300: Rise of an Empire (2014)

10:44 AM

Don't let anyone give you flak for loving 300 (2006). It's badass as all hell and anyone who claims otherwise should seriously get some perspective. Anyways, I guarantee the haters are just harkening back to the days when every pre-pubescent boy was yelling "This is Sparta" unprovoked at anything that moved. Well, maybe their contempt is justified in that respect. Though besides remaining unmatched in aggressive one-liners, 300 stands as one of the less critically-acclaimed ventures in the steady stream of gritty graphic novel to film adaptations. And from early observation, the forecast for Rise of an Empire doesn't look much brighter. But to ones currently slandering the film whilst firmly straddled to a high horse, I have one thing to say...But guys, it's SO badass! Maybe I just have a thing for historical carnage but that kind of sadistic pleasure you get from blood, brawn and battle cries is just unfulfilled by anything other than this kind of film. 

This latest adaptation is based on Frank Miller's follow-up to 300, the story of (you guessed it) 300 Spartans who take on the army of the god-king Xerxes at the battle of Thermopylae, outnumbering our heroes 1000:1. While 300 focused solely on the perspective of King Leonidas and his band of spritely Spartans, Rise of an Empire takes place before, during and after the battle, with focus on Artemisia (Eva Green), the naval commander of Xerxes' fleets and Themistokles (Sullivan Stapleton), leader of the Athenians.  And as if we weren't getting enough bitchin' ferocity from Lena Headey on Game of Thrones, she returns to the 300 scene, now as the vengeful widow of King Leonidas. Even though Rise of an Empire isn't a true sequel, the battles in both films run parallel to one another, placing us on the decks of Persian and Athenian Greek ships instead of amongst the 300 Spartans standing shore-side. But Rise of an Empire makes you question why you were ever satisfied with being shore-side. Epic sea battles are where it's at, and Rise of an Empire certainly isn't short on those.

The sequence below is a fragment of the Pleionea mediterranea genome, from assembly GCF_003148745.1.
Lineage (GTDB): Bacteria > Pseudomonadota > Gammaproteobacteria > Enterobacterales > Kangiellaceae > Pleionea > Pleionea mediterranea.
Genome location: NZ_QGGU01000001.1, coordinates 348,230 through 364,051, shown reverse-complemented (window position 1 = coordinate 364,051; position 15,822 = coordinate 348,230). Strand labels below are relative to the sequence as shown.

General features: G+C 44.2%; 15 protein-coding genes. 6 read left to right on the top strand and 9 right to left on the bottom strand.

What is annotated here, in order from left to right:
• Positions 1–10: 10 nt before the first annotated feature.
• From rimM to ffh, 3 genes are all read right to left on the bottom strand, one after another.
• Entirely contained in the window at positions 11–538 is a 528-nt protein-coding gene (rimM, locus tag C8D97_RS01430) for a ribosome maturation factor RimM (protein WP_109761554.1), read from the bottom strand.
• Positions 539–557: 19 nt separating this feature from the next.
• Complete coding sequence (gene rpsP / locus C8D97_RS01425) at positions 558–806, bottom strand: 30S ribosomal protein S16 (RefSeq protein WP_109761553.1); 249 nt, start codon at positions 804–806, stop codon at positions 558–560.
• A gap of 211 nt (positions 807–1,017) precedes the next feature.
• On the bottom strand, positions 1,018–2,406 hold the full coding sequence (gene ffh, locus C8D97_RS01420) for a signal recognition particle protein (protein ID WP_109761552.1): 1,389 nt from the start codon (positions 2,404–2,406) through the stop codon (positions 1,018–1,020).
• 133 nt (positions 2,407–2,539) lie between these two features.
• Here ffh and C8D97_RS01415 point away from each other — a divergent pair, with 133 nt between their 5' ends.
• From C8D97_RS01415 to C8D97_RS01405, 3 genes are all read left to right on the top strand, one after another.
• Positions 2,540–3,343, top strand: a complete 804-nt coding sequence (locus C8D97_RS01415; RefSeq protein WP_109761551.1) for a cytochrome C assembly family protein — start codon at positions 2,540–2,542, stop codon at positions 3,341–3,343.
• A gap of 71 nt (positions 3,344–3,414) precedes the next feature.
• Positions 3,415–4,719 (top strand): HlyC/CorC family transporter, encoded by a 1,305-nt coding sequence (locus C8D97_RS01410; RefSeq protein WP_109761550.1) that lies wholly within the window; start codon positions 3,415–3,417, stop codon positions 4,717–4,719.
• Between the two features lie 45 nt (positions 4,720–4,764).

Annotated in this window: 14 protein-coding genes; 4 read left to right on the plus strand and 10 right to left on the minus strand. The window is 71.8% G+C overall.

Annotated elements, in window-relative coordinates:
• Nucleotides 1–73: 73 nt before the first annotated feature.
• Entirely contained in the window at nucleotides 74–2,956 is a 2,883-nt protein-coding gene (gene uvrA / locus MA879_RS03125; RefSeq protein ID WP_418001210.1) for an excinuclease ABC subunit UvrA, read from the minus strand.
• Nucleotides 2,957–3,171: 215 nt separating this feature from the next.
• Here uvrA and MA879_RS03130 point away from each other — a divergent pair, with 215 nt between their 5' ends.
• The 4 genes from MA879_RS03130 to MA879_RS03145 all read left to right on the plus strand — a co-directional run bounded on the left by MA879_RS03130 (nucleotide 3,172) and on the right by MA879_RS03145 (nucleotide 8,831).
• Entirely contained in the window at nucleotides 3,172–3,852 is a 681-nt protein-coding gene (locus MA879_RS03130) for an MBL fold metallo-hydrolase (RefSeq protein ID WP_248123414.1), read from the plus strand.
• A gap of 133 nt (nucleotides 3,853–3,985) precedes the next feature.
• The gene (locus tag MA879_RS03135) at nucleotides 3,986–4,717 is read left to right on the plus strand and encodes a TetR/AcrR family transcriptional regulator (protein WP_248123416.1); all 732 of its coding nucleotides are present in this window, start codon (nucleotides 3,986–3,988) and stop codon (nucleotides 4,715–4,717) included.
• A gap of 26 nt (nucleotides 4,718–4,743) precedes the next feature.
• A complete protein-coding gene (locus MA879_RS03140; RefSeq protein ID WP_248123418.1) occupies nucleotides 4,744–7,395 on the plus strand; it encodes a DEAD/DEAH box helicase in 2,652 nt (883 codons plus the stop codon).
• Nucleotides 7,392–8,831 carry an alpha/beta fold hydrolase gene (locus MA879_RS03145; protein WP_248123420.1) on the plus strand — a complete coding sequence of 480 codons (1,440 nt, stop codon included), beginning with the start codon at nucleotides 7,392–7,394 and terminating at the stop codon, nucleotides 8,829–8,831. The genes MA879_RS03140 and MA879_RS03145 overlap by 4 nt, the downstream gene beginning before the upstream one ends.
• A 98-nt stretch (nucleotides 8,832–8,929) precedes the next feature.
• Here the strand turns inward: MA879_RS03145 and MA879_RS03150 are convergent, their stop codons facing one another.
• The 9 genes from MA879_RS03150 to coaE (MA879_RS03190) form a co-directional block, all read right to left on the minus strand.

And if unchecked ancient brutality isn't your thing, hopefully you might be able to appreciate Eva Green's seriously flawless  portrayal of Artemisia. As the Greek turned Persian ally on the warpath and calling for the obliteration of Greece, she's unwavering, hard as steel and ruthless, hacking effortlessly through the flesh of men like the warrior goddess that she is. If you need a lesson in how to write hard-core female action characters, look no further than this film because Eva Green nails it.  Unfortunately I can't sing the same praises for our main hero, who's so ordinary that I almost forgot I was supposed to be rooting for him. Although his name conjures British butler vibes, Sullivan Stapleton is actually our Athenian champion, Themistokles, a smouldering lead who proves that sometimes even born and bred Greeks aren't exempt from accidental slips into Aussie mode. His portrayal has no presence and commands no respect, or at least not on the same level as Gerard Butler did with King Leonidas in 300. But then, we don't need to look up to the blonde and bronzed army man, not when we have Queen Gorgo and Artemisia. They may be playing for different sides, and for different reasons, but their characters demand nothing short of the slowest of slow claps (the awe-struck slow clap...not the sad sarcastic one).  

I think my predisposition towards less-than-great bloodfests of the mythic/historical persuasion might be hindering my judgement on this one, but I can't help but love whatever comes from the 300 universe. If you're into badass chicks destroying all that's in their path, not because of some guy but to satisfy their own primal desires for power and love of country, you shouldn't pass up 300: Rise of an Empire. At the very least, you'll be like me and find the most prominent takeaway of all this might just be that Eva Green boob-envy is a very real and present affliction. 

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